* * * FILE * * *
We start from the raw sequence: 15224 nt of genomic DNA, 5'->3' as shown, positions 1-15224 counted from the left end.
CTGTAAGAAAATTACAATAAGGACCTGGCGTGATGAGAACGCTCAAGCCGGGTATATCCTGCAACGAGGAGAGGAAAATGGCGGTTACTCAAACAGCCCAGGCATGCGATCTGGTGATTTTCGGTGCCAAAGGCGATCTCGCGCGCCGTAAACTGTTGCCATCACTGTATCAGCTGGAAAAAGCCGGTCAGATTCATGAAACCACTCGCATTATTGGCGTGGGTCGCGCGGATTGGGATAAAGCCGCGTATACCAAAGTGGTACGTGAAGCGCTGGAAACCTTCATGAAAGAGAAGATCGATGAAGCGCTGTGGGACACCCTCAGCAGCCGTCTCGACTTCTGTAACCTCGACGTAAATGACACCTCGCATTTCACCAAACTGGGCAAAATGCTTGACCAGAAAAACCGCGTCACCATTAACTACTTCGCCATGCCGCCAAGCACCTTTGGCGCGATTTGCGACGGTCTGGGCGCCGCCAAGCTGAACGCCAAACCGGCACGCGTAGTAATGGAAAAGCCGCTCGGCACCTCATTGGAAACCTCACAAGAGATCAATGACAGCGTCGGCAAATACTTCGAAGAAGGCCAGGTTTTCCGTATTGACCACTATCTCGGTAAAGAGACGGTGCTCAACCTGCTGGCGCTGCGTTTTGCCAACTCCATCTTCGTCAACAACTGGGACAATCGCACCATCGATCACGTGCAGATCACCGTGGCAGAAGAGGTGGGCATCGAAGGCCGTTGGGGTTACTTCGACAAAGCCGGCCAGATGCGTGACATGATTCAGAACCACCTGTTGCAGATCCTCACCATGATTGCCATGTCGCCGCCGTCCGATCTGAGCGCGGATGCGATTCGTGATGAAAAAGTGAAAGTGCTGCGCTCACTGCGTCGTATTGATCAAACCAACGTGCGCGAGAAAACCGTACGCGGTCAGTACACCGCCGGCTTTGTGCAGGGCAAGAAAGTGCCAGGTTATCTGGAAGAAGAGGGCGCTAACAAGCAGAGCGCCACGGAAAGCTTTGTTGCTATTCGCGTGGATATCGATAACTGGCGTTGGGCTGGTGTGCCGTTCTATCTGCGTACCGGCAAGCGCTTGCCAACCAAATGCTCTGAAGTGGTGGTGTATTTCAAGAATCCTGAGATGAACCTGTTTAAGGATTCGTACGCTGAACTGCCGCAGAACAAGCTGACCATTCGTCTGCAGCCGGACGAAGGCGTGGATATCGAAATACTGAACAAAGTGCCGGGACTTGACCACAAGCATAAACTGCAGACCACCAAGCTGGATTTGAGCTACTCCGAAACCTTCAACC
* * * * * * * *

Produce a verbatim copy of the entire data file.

We start from the raw sequence: 15224 nt of genomic DNA, 5'->3' as shown, positions 1-15224 counted from the left end.
CTGTAAGAAAATTACAATAAGGACCTGGCGTGATGAGAACGCTCAAGCCGGGTATATCCTGCAACGAGGAGAGGAAAATGGCGGTTACTCAAACAGCCCAGGCATGCGATCTGGTGATTTTCGGTGCCAAAGGCGATCTCGCGCGCCGTAAACTGTTGCCATCACTGTATCAGCTGGAAAAAGCCGGTCAGATTCATGAAACCACTCGCATTATTGGCGTGGGTCGCGCGGATTGGGATAAAGCCGCGTATACCAAAGTGGTACGTGAAGCGCTGGAAACCTTCATGAAAGAGAAGATCGATGAAGCGCTGTGGGACACCCTCAGCAGCCGTCTCGACTTCTGTAACCTCGACGTAAATGACACCTCGCATTTCACCAAACTGGGCAAAATGCTTGACCAGAAAAACCGCGTCACCATTAACTACTTCGCCATGCCGCCAAGCACCTTTGGCGCGATTTGCGACGGTCTGGGCGCCGCCAAGCTGAACGCCAAACCGGCACGCGTAGTAATGGAAAAGCCGCTCGGCACCTCATTGGAAACCTCACAAGAGATCAATGACAGCGTCGGCAAATACTTCGAAGAAGGCCAGGTTTTCCGTATTGACCACTATCTCGGTAAAGAGACGGTGCTCAACCTGCTGGCGCTGCGTTTTGCCAACTCCATCTTCGTCAACAACTGGGACAATCGCACCATCGATCACGTGCAGATCACCGTGGCAGAAGAGGTGGGCATCGAAGGCCGTTGGGGTTACTTCGACAAAGCCGGCCAGATGCGTGACATGATTCAGAACCACCTGTTGCAGATCCTCACCATGATTGCCATGTCGCCGCCGTCCGATCTGAGCGCGGATGCGATTCGTGATGAAAAAGTGAAAGTGCTGCGCTCACTGCGTCGTATTGATCAAACCAACGTGCGCGAGAAAACCGTACGCGGTCAGTACACCGCCGGCTTTGTGCAGGGCAAGAAAGTGCCAGGTTATCTGGAAGAAGAGGGCGCTAACAAGCAGAGCGCCACGGAAAGCTTTGTTGCTATTCGCGTGGATATCGATAACTGGCGTTGGGCTGGTGTGCCGTTCTATCTGCGTACCGGCAAGCGCTTGCCAACCAAATGCTCTGAAGTGGTGGTGTATTTCAAGAATCCTGAGATGAACCTGTTTAAGGATTCGTACGCTGAACTGCCGCAGAACAAGCTGACCATTCGTCTGCAGCCGGACGAAGGCGTGGATATCGAAATACTGAACAAAGTGCCGGGACTTGACCACAAGCATAAACTGCAGACCACCAAGCTGGATTTGAGCTACTCCGAAACCTTCAACC